The two major (competing) systems that split the RF are TDMA and CDMA. CDMA is a spread-spectrum technology that allows multiple frequencies to be used simultaneously. CDMA codes every digital packet it sends with a unique key. A CDMA receiver responds only to that key and can pick out and demodulate the associated signal.

Because of its adoption by the European standard GSM, the Japanese Digital Cellular (JDC), and North American Digital Cellular (NADC), TDMA and its variants are currently the technology of choice throughout the world. However, over the last few years, a debate has convulsed the wireless community over the respective merits of TDMA and CDMA.

The TDMA system is designed for use in a range of environments and situations, from hand-held portable use in a downtown office to a mobile user traveling at high speed on the freeway. The system also supports a variety of services for the end user, such as voice, data, fax, short message services, and broadcast messages. TDMA offers a flexible air interface, providing high performance with respect to capacity, coverage, and unlimited support of mobility and capability to handle different types of user needs. There exists a need for different services where TDMA doesn't differentiate. The next level of sophistication is differentiation.

In the article, “Dynamic Bandwidth Allocation for Multimedia Traffic in TDMA Broadband Satellite Networks”, by M. Hadjitheodosiou and E. Gerantiotis, in AIAA International Communications Satellite Systems Conference, Yokohama, Japan, February 1998, there was a proposal for a dynamic bandwidth allocation protocol for multimedia traffic with different levels of priority. The drawbacks of this protocol were twofold: the first drawback results from a lack of support for multiple classes of services with different levels of priority. The second drawback relates to the long-run optimization of the weighted sum of the distortion rate of video traffic, packet dropping probability of voice traffic, and the buffer lengths of data traffic. The authors asserted that solving the long-run optimization problem was found to be computationally intensive and hence, real-time implementation would prove to be infeasible in real-world situations.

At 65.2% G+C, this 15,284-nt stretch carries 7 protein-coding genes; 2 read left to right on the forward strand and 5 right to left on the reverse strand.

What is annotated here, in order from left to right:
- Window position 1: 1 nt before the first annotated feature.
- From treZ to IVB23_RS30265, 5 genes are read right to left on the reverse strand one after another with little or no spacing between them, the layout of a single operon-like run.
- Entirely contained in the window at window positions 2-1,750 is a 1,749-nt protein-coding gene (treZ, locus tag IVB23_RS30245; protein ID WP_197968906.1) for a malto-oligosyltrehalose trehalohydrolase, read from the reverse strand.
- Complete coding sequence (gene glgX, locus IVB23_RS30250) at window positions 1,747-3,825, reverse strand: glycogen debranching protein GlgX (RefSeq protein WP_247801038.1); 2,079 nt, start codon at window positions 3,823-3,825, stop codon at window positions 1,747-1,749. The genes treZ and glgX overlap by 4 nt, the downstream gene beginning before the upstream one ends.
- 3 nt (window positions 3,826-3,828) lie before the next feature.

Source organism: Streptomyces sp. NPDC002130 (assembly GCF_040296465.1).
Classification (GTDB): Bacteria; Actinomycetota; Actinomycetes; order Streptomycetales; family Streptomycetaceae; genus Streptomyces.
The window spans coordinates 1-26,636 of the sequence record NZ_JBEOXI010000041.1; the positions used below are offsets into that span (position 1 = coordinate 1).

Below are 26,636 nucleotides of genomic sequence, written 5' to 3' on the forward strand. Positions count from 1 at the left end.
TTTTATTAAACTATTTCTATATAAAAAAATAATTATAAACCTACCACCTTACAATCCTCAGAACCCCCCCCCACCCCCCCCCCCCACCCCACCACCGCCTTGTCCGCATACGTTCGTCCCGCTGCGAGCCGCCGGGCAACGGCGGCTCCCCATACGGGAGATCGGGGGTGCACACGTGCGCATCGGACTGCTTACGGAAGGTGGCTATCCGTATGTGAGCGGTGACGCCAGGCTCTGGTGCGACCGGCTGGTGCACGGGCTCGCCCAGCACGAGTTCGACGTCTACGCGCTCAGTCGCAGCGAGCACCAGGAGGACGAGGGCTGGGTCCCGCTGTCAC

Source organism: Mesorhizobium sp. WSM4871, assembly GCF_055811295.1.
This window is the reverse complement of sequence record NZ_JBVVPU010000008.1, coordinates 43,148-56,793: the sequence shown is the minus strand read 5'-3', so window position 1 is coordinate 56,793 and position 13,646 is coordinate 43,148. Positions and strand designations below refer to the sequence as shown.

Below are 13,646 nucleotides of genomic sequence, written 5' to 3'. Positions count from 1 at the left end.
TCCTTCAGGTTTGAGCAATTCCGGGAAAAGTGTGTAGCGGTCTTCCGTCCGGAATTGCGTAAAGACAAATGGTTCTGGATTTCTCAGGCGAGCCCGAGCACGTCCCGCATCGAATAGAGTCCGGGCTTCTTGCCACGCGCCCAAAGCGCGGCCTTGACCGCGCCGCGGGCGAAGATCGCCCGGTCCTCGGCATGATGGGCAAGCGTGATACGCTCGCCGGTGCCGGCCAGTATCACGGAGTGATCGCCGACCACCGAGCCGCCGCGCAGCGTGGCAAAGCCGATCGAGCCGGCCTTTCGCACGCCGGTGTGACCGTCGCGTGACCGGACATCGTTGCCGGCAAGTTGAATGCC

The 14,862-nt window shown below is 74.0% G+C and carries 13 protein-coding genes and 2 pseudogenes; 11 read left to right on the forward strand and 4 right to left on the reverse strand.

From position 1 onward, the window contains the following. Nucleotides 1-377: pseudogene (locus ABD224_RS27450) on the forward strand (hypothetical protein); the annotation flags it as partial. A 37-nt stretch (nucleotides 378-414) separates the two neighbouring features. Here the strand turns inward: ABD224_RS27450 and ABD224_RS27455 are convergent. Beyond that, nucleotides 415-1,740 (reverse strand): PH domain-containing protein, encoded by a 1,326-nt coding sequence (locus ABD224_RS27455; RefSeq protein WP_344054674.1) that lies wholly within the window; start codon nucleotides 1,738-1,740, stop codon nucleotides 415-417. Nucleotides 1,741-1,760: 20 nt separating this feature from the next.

In light of these shortcomings in the art, a need exists for a priority based resource reservation system which reserves resources based on a priority associated with requests for resource reservations. In the more specific case of a computer network, a need exists to provide a novel priority-based slot allocation strategy that gives an equal chance for all traffic streams to attempt reservations, and then leaves it for the allocation algorithm to make the optimal decision. It is further desirable to determine the optimal allocation on a frame-by-frame basis and to provide support for multiple classes of priority as well as providing a closed form solution.

REFERENCES

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SUMMARY OF THE PRESENT INVENTION

The present invention relates generally to computer networks and more specifically to maximizing wireless computer network efficiency, and can be tailored to a variety of other applications such as use for allocating scarce service resources to a plurality of requesters.